Dr. Matt Buehler Assistant Professor - Department of Political Science - University of Tennessee
Why Alliances Fail:
Opposition Coalitions between Islamists and Leftists in North Africa. Syracuse University Press, Middle East politics series. Under review. (2 positive reviews, November 2017).
Since 2011, the Arab world has seen a number of autocrats—the leaders of Tunisia, Egypt, Libya, and Yemen—lose power. Yet in the wake of the wave of unrest from the Arab uprisings, only one state, Tunisia, transitioned from authoritarianism to democracy successfully. One crucial factor that made Tunisia different from its Arab neighbors was that its transition was supported by a stable coalition of opposition parties with divergent ideological backgrounds, what scholars have termed a “cross-ideological alliance.” Islamists and leftists built such an alliance well before the revolution in Tunisia, and shepherded its chaotic transition to democracy afterward. In two of Tunisia’s neighbors, Morocco and Mauritania, Islamists and leftists built similar alliances, though they collapsed within a year. Tunisia experienced a stable alliance, whereas Morocco and Mauritania did not. This puzzle motivates the central question of this manuscript: Under what conditions do Islamists and leftists, who diverge on core issues like secularism and women’s rights, build alliances? And, crucially, why do such alliances collapse or endure over time?
My book manuscript, Why Alliances Fail: Opposition Coalitions between Islamists and Leftists in North Africa, addresses this question. It elucidates the conditions under which opposition parties succeed or fail to coordinate their contestation of authoritarian regimes in enduring alliances. The manuscript introduces a new theory of alliance durability, tests it with original evidence from coalitions between Islamists and leftists in North Africa, and discusses its implications for other Arab states, notably Egypt, Jordan, and Yemen. According to theory, alliances fail due to ideological conflict or commitment problems between opposition parties, or, alternatively, the authoritarian regime’s manipulation of institutions. My manuscript makes a unique contribution by explaining how the nature of an opposition party’s social base—the grassroots constituencies upon which it depends—shapes the robustness of alliances it builds with other parties. When parties incorporate constituents from rural areas with high illiteracy rates, strongholds of regime support, they become vulnerable to co-optation, which spoils alliances. Understanding why alliances collapse or endure is crucial for democratization: If opposition parties can build a coalition, especially one that endures over time, they can harmonize political demands, pool collective resources, and exert greater pressure. When opposition parties act alone, they are ignored or isolated more easily by authoritarian regimes.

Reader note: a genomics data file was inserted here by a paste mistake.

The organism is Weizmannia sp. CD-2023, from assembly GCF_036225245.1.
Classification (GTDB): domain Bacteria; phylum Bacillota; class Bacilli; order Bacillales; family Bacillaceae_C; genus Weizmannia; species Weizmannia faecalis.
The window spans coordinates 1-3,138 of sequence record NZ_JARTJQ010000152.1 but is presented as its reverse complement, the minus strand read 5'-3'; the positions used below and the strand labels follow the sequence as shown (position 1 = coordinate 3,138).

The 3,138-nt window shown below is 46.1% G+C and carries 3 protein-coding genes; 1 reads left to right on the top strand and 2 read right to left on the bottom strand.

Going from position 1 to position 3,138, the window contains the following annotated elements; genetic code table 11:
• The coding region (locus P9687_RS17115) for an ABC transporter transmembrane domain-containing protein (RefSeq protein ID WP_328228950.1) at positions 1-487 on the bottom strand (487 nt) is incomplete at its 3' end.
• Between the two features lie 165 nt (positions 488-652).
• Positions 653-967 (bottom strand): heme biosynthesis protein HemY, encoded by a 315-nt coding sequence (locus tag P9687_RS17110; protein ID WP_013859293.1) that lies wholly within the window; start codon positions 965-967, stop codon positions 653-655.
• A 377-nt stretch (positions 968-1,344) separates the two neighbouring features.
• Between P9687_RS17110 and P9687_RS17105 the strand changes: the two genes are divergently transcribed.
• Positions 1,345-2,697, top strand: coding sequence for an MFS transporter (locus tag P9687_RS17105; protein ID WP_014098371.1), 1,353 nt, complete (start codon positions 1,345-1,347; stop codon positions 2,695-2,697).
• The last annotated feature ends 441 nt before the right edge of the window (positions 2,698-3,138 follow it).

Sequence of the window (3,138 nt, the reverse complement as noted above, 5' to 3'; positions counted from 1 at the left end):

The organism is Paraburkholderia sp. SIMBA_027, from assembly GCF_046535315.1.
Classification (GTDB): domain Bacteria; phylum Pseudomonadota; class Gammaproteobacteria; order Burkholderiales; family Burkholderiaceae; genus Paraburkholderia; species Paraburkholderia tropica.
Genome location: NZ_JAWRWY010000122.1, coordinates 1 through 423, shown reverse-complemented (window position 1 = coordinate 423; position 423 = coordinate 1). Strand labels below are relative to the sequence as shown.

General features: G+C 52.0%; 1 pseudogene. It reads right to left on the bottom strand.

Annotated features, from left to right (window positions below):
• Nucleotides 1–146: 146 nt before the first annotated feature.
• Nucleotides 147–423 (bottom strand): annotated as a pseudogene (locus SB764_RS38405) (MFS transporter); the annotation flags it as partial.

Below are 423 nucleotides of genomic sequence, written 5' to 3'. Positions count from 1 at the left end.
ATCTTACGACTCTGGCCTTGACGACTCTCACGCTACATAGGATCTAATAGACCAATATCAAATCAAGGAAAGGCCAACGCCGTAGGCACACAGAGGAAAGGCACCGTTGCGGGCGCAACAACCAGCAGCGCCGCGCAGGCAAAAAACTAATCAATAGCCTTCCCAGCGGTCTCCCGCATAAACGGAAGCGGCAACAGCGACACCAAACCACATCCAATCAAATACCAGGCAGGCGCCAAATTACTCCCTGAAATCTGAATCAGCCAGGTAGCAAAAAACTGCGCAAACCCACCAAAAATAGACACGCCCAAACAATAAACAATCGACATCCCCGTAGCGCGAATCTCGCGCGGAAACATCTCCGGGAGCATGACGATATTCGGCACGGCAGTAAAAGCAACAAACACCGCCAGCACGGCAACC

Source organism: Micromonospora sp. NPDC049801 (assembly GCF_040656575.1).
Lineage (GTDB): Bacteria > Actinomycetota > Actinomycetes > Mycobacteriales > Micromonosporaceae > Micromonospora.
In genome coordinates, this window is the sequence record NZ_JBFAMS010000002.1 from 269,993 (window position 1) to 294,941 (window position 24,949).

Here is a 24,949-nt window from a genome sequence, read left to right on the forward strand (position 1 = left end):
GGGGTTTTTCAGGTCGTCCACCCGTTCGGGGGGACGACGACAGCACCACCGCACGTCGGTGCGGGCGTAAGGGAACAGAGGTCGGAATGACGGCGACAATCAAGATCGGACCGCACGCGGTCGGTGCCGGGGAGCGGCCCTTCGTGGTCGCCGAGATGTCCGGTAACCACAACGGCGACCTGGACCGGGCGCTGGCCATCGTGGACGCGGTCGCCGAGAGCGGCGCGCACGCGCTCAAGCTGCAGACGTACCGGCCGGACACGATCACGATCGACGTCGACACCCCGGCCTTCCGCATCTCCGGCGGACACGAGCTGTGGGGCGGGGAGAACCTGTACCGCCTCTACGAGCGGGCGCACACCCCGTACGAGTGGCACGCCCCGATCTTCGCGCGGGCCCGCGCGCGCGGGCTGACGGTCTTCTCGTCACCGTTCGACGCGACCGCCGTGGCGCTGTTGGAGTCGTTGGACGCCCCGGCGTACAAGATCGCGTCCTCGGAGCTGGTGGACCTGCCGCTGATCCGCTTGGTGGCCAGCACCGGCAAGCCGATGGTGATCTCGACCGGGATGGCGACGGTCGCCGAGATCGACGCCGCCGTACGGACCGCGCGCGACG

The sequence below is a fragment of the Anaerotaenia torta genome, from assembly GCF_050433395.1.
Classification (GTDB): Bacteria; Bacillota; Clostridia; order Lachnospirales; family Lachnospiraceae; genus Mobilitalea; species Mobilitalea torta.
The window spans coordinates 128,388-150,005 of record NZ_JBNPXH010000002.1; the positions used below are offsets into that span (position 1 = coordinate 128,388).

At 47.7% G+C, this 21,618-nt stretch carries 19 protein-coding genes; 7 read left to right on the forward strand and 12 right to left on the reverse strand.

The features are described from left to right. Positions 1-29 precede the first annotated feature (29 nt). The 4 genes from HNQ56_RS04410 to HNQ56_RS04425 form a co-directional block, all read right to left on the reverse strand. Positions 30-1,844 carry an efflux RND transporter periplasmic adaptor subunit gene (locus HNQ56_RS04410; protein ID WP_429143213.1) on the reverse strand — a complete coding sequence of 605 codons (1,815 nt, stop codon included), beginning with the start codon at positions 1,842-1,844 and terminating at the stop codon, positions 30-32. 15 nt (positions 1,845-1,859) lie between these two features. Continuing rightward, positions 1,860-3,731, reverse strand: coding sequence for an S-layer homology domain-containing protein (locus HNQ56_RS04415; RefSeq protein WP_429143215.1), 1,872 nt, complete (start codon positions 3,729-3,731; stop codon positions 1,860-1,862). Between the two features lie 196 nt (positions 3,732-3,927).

Using original qualitative and quantitative evidence collected from nearly two years of fieldwork in North Africa, Why Alliances Fail will appeal to scholars and students interested in Islamist politics, opposition contestation, and Arab democratization. A flurry of recent research has sought to explain change in the authoritarian regimes of the Middle East, emphasizing the importance of military defection and foreign intervention. Fewer studies, however, examine the regimes in which change did not occur and the strategies they employed to fend off pressures for democratization.
Why Alliances Fail provides a detailed, unique account of the subtler strategies of control that empowered Arab regimes, like Morocco and Mauritania, to outlast their counterpart, Tunisia. The conclusion of the manuscript is that those regimes that have best harnessed the social forces of rural isolation and economic destitution most effectively weathered popular pressure for democracy during the Arab uprisings.
The manuscript relies on original fieldwork, archival research, and statistical data. Between November 2010 and March 2012, and during stints in 2013, 2014, and 2015, I conducted 200 interviews in Arabic with Islamist and leftist oppositionists. Interviewees included the first Islamist Prime Minister in Morocco’s history, Abdelilah Benkirane. They also include 16 other past or current ministers, and scores of parliamentary deputies, party officials, and unionists. The manuscript is also supported by 2 months of research in local archives, including those of Morocco’s Islamist newspaper, Tajdid, and Mauritanian’s main newspaper, La Tribune. Statistical tests show how droves of Moroccan leftist and Mauritanian Islamist politicians representing rural districts succumbed to co-optation, abandoning their opposition parties and defecting to pro-regime parties. Direct interviews with such rural opposition politicians who succumbed to co-optation corroborate this statistical pattern.
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